Early Life Characteristics and Neurodevelopmental Phenotypes in the Mount Sinai Children’s Environmental Health Center

Melissa Furlong, Amy H. Herring, Barbara D. Goldman, Julie L. Daniels, Mary S. Wolff, Lawrence S. Engel, Stephanie M. Engel

Research output: Contribution to journalArticlepeer-review

5 Scopus citations


Neurodevelopmental outcomes including behavior, executive functioning, and IQ exhibit complex correlational structures, although they are often treated as independent in etiologic studies. We performed a principal components analysis of the behavioral assessment system for children, the behavior rating inventory of executive functioning, and the Wechsler scales of intelligence in a prospective birth cohort, and estimated associations with early life characteristics. We identified seven factors: (1) impulsivity and externalizing, (2) executive functioning, (3) internalizing, (4) perceptual reasoning, (5) adaptability, (6) processing speed, and (7) verbal intelligence. Prenatal fish consumption, maternal education, preterm birth, and the home environment were important predictors of various neurodevelopmental factors. Although maternal smoking was associated with more adverse externalizing, executive functioning, and adaptive composite scores in our sample, of the orthogonally-rotated factors, smoking was only associated with the impulsivity and externalizing factor (β^ − 0.82, 95% CI − 1.42, − 0.23). These differences may be due to correlations among outcomes that were accounted for by using a phenotypic approach. Dimension reduction may improve upon traditional approaches by accounting for correlations among neurodevelopmental traits.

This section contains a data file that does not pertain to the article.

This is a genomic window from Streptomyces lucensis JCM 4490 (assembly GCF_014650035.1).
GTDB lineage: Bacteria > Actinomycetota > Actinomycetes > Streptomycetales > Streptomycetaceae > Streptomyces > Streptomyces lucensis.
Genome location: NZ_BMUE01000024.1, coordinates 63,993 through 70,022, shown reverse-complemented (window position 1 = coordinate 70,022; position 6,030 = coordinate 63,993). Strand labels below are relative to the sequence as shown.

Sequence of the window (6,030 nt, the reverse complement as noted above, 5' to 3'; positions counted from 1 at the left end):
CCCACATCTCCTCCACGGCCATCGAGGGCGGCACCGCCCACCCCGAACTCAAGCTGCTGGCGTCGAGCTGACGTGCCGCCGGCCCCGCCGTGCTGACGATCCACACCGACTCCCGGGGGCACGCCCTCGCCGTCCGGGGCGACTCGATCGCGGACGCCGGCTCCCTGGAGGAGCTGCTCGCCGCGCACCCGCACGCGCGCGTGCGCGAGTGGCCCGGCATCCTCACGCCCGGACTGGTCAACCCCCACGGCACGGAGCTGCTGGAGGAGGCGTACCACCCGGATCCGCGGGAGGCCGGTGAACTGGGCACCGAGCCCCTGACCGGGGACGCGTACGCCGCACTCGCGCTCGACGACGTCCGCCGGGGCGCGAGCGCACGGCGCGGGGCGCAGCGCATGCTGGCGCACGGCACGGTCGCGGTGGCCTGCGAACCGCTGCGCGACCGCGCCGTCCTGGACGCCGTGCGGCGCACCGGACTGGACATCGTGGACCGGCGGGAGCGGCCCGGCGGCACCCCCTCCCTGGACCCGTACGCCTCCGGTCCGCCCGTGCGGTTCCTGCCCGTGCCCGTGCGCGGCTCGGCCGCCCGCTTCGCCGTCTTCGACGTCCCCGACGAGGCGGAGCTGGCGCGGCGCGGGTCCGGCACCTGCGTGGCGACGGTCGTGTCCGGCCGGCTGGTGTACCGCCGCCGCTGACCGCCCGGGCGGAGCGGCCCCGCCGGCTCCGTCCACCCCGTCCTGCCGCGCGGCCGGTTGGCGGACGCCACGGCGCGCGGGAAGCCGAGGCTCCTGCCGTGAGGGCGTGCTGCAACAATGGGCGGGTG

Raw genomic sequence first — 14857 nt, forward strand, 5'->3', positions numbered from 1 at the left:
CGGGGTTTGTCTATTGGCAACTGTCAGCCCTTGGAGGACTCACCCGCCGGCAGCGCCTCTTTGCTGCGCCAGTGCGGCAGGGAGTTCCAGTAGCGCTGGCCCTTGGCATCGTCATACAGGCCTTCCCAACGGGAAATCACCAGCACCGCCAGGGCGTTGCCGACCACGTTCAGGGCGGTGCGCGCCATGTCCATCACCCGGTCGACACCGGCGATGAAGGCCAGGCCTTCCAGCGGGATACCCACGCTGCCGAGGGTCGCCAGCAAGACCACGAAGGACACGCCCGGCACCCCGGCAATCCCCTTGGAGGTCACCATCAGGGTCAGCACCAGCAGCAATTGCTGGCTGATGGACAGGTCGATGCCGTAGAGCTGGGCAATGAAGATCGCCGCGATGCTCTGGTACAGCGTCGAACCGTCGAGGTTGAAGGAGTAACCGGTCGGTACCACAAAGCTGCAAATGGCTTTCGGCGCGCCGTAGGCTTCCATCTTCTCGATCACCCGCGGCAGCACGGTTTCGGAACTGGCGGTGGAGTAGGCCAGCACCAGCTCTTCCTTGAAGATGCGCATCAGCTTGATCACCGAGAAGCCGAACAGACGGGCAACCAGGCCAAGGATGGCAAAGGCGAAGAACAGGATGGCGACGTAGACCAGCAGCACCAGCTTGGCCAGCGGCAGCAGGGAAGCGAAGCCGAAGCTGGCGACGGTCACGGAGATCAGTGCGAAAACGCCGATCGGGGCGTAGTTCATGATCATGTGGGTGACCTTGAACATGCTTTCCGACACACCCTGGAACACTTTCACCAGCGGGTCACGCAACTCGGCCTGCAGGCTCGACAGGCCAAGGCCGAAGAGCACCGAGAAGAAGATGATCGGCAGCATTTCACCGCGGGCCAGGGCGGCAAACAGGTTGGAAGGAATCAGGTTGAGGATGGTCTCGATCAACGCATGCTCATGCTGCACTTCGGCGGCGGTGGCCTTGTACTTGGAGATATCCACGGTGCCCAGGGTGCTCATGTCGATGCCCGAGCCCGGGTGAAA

Original languageEnglish (US)
Pages (from-to)534-550
Number of pages17
JournalChild Psychiatry and Human Development
Issue number4
StatePublished - Aug 1 2018


  • Behavior
  • Impulsivity
  • Neurodevelopment
  • Phenotypes
  • Smoking

ASJC Scopus subject areas

  • Pediatrics, Perinatology, and Child Health
  • Developmental and Educational Psychology
  • Psychiatry and Mental health


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